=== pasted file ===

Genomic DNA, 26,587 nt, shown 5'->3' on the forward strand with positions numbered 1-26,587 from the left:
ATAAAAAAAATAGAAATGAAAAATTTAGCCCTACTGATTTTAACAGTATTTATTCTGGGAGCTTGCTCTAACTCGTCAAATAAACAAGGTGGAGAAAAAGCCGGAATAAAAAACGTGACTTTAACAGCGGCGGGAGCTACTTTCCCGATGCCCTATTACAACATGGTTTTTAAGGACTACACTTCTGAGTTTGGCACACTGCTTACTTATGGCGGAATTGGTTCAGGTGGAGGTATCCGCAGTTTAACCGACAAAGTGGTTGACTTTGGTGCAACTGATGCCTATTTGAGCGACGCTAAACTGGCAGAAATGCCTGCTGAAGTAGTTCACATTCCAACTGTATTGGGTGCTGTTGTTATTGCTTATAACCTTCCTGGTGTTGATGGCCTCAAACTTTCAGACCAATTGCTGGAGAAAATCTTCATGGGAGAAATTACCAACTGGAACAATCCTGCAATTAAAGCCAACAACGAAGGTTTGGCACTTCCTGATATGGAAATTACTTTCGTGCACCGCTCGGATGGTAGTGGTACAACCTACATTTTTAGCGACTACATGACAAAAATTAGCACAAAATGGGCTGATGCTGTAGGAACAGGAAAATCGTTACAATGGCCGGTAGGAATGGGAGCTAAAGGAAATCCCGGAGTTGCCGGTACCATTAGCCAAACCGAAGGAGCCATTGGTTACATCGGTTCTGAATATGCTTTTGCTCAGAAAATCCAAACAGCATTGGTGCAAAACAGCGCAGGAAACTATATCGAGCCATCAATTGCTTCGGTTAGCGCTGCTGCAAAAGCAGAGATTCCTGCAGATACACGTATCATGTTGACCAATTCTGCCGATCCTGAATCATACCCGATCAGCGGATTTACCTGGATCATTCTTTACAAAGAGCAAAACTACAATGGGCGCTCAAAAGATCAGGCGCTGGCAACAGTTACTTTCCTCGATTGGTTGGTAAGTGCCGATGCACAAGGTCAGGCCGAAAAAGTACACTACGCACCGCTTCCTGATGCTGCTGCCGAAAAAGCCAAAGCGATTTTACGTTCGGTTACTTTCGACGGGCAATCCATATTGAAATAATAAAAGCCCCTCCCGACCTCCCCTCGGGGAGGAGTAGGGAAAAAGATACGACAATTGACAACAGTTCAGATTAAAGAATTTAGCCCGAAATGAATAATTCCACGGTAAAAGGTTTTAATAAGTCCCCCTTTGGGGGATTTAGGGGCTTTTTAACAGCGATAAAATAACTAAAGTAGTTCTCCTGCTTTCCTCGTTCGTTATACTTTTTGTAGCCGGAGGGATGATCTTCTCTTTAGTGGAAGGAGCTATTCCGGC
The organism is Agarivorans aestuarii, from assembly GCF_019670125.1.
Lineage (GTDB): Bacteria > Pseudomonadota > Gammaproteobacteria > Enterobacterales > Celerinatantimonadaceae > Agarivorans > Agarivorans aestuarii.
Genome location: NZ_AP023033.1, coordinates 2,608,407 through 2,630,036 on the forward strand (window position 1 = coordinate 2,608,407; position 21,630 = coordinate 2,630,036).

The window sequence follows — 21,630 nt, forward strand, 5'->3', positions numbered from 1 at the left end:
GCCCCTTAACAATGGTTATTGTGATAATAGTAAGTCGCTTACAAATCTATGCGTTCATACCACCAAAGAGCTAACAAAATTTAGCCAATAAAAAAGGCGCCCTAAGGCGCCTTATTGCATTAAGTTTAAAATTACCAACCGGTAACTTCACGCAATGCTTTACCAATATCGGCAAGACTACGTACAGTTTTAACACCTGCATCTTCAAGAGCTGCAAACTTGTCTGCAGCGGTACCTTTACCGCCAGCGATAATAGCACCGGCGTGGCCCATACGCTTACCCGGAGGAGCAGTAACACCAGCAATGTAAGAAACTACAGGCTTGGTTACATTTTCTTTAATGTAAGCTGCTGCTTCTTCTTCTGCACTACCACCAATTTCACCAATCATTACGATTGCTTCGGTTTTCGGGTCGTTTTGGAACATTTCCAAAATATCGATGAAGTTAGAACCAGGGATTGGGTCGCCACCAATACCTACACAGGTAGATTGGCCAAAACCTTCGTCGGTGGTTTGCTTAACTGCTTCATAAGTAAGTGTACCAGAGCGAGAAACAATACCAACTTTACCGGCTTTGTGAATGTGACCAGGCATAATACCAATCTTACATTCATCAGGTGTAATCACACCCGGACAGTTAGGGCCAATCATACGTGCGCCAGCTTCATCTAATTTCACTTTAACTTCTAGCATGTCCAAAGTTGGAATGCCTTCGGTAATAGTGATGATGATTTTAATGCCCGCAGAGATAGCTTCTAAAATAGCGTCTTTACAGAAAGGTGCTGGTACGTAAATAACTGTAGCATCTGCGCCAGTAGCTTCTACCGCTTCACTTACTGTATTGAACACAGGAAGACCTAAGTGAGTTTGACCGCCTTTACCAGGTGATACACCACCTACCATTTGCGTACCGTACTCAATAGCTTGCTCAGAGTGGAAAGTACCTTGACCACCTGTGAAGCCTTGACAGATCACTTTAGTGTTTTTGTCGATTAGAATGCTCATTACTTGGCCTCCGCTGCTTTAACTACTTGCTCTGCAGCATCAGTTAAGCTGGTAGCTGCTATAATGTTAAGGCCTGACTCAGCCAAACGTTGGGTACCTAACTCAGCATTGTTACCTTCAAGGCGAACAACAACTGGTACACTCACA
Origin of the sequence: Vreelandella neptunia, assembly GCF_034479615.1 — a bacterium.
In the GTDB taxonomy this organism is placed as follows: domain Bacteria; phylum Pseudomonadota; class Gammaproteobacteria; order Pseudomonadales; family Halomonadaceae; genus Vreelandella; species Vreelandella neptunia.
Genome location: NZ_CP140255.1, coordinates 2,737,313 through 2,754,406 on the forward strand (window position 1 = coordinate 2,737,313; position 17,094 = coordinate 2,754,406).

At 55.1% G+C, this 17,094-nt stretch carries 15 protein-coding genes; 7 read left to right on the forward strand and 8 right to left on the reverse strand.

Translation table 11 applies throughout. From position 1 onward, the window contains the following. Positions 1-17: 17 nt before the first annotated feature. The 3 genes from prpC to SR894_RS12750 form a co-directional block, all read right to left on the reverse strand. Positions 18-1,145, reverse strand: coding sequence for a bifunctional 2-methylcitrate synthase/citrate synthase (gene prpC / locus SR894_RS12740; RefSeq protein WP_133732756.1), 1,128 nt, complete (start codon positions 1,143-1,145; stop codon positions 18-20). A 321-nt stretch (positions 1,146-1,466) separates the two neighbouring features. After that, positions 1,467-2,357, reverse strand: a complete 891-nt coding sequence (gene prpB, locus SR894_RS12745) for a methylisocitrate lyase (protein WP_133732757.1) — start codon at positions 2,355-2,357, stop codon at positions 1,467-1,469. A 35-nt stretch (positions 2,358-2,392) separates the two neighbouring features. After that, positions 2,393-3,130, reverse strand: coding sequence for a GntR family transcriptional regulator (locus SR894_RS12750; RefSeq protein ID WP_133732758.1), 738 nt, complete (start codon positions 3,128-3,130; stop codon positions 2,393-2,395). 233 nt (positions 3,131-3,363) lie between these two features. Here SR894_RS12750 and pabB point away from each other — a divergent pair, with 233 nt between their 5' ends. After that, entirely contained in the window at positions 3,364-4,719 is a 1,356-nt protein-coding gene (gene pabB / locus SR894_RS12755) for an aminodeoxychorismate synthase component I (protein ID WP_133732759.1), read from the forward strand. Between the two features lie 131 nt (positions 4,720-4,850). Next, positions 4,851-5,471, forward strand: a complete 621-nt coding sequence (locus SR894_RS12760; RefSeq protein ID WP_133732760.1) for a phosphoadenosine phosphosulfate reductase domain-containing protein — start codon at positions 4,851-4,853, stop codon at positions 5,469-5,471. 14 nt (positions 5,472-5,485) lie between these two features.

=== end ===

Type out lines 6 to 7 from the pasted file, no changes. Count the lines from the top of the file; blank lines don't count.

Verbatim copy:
The window sequence follows — 21,630 nt, forward strand, 5'->3', positions numbered from 1 at the left end:
GCCCCTTAACAATGGTTATTGTGATAATAGTAAGTCGCTTACAAATCTATGCGTTCATACCACCAAAGAGCTAACAAAATTTAGCCAATAAAAAAGGCGCCCTAAGGCGCCTTATTGCATTAAGTTTAAAATTACCAACCGGTAACTTCACGCAATGCTTTACCAATATCGGCAAGACTACGTACAGTTTTAACACCTGCATCTTCAAGAGCTGCAAACTTGTCTGCAGCGGTACCTTTACCGCCAGCGATAATAGCACCGGCGTGGCCCATACGCTTACCCGGAGGAGCAGTAACACCAGCAATGTAAGAAACTACAGGCTTGGTTACATTTTCTTTAATGTAAGCTGCTGCTTCTTCTTCTGCACTACCACCAATTTCACCAATCATTACGATTGCTTCGGTTTTCGGGTCGTTTTGGAACATTTCCAAAATATCGATGAAGTTAGAACCAGGGATTGGGTCGCCACCAATACCTACACAGGTAGATTGGCCAAAACCTTCGTCGGTGGTTTGCTTAACTGCTTCATAAGTAAGTGTACCAGAGCGAGAAACAATACCAACTTTACCGGCTTTGTGAATGTGACCAGGCATAATACCAATCTTACATTCATCAGGTGTAATCACACCCGGACAGTTAGGGCCAATCATACGTGCGCCAGCTTCATCTAATTTCACTTTAACTTCTAGCATGTCCAAAGTTGGAATGCCTTCGGTAATAGTGATGATGATTTTAATGCCCGCAGAGATAGCTTCTAAAATAGCGTCTTTACAGAAAGGTGCTGGTACGTAAATAACTGTAGCATCTGCGCCAGTAGCTTCTACCGCTTCACTTACTGTATTGAACACAGGAAGACCTAAGTGAGTTTGACCGCCTTTACCAGGTGATACACCACCTACCATTTGCGTACCGTACTCAATAGCTTGCTCAGAGTGGAAAGTACCTTGACCACCTGTGAAGCCTTGACAGATCACTTTAGTGTTTTTGTCGATTAGAATGCTCATTACTTGGCCTCCGCTGCTTTAACTACTTGCTCTGCAGCATCAGTTAAGCTGGTAGCTGCTATAATGTTAAGGCCTGACTCAGCCAAACGTTGGGTACCTAACTCAGCATTGTTACCTTCAAGGCGAACAACAACTGGTACACTCACA